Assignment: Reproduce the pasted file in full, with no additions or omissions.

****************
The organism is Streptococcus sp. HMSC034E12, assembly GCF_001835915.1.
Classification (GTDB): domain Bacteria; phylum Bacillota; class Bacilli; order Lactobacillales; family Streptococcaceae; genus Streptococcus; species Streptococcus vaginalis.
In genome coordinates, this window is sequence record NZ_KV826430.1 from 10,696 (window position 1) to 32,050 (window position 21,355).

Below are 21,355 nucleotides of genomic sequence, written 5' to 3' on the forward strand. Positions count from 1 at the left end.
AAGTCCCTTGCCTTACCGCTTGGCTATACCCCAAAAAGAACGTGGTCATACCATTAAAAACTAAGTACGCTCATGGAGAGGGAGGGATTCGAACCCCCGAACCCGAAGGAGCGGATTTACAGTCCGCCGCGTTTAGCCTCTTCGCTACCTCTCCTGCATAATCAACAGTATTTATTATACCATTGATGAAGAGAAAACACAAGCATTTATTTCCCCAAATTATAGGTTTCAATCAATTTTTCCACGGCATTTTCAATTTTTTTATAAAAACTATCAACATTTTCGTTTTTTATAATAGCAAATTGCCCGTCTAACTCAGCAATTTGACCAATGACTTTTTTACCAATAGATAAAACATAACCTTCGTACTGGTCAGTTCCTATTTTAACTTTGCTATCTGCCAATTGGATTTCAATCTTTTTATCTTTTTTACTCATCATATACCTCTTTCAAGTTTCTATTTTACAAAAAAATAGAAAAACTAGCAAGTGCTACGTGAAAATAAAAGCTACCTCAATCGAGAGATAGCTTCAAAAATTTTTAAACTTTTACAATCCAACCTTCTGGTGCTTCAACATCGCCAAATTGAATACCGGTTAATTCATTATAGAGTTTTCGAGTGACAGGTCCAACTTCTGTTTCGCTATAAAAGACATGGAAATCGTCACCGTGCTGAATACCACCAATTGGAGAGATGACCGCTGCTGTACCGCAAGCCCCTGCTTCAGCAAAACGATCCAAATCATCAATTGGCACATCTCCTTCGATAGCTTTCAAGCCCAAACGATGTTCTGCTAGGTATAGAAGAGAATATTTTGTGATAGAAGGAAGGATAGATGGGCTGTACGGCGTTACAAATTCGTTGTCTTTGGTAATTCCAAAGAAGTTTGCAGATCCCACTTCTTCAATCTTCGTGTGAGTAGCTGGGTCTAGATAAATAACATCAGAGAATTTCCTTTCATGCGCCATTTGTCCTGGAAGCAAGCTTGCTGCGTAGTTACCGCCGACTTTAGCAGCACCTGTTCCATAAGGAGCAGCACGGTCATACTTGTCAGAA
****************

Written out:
The organism is Streptococcus sp. HMSC034E12, assembly GCF_001835915.1.
Classification (GTDB): domain Bacteria; phylum Bacillota; class Bacilli; order Lactobacillales; family Streptococcaceae; genus Streptococcus; species Streptococcus vaginalis.
In genome coordinates, this window is sequence record NZ_KV826430.1 from 10,696 (window position 1) to 32,050 (window position 21,355).

Below are 21,355 nucleotides of genomic sequence, written 5' to 3' on the forward strand. Positions count from 1 at the left end.
AAGTCCCTTGCCTTACCGCTTGGCTATACCCCAAAAAGAACGTGGTCATACCATTAAAAACTAAGTACGCTCATGGAGAGGGAGGGATTCGAACCCCCGAACCCGAAGGAGCGGATTTACAGTCCGCCGCGTTTAGCCTCTTCGCTACCTCTCCTGCATAATCAACAGTATTTATTATACCATTGATGAAGAGAAAACACAAGCATTTATTTCCCCAAATTATAGGTTTCAATCAATTTTTCCACGGCATTTTCAATTTTTTTATAAAAACTATCAACATTTTCGTTTTTTATAATAGCAAATTGCCCGTCTAACTCAGCAATTTGACCAATGACTTTTTTACCAATAGATAAAACATAACCTTCGTACTGGTCAGTTCCTATTTTAACTTTGCTATCTGCCAATTGGATTTCAATCTTTTTATCTTTTTTACTCATCATATACCTCTTTCAAGTTTCTATTTTACAAAAAAATAGAAAAACTAGCAAGTGCTACGTGAAAATAAAAGCTACCTCAATCGAGAGATAGCTTCAAAAATTTTTAAACTTTTACAATCCAACCTTCTGGTGCTTCAACATCGCCAAATTGAATACCGGTTAATTCATTATAGAGTTTTCGAGTGACAGGTCCAACTTCTGTTTCGCTATAAAAGACATGGAAATCGTCACCGTGCTGAATACCACCAATTGGAGAGATGACCGCTGCTGTACCGCAAGCCCCTGCTTCAGCAAAACGATCCAAATCATCAATTGGCACATCTCCTTCGATAGCTTTCAAGCCCAAACGATGTTCTGCTAGGTATAGAAGAGAATATTTTGTGATAGAAGGAAGGATAGATGGGCTGTACGGCGTTACAAATTCGTTGTCTTTGGTAATTCCAAAGAAGTTTGCAGATCCCACTTCTTCAATCTTCGTGTGAGTAGCTGGGTCTAGATAAATAACATCAGAGAATTTCCTTTCATGCGCCATTTGTCCTGGAAGCAAGCTTGCTGCGTAGTTACCGCCGACTTTAGCAGCACCTGTTCCATAAGGAGCAGCACGGTCATACTTGTCAGAA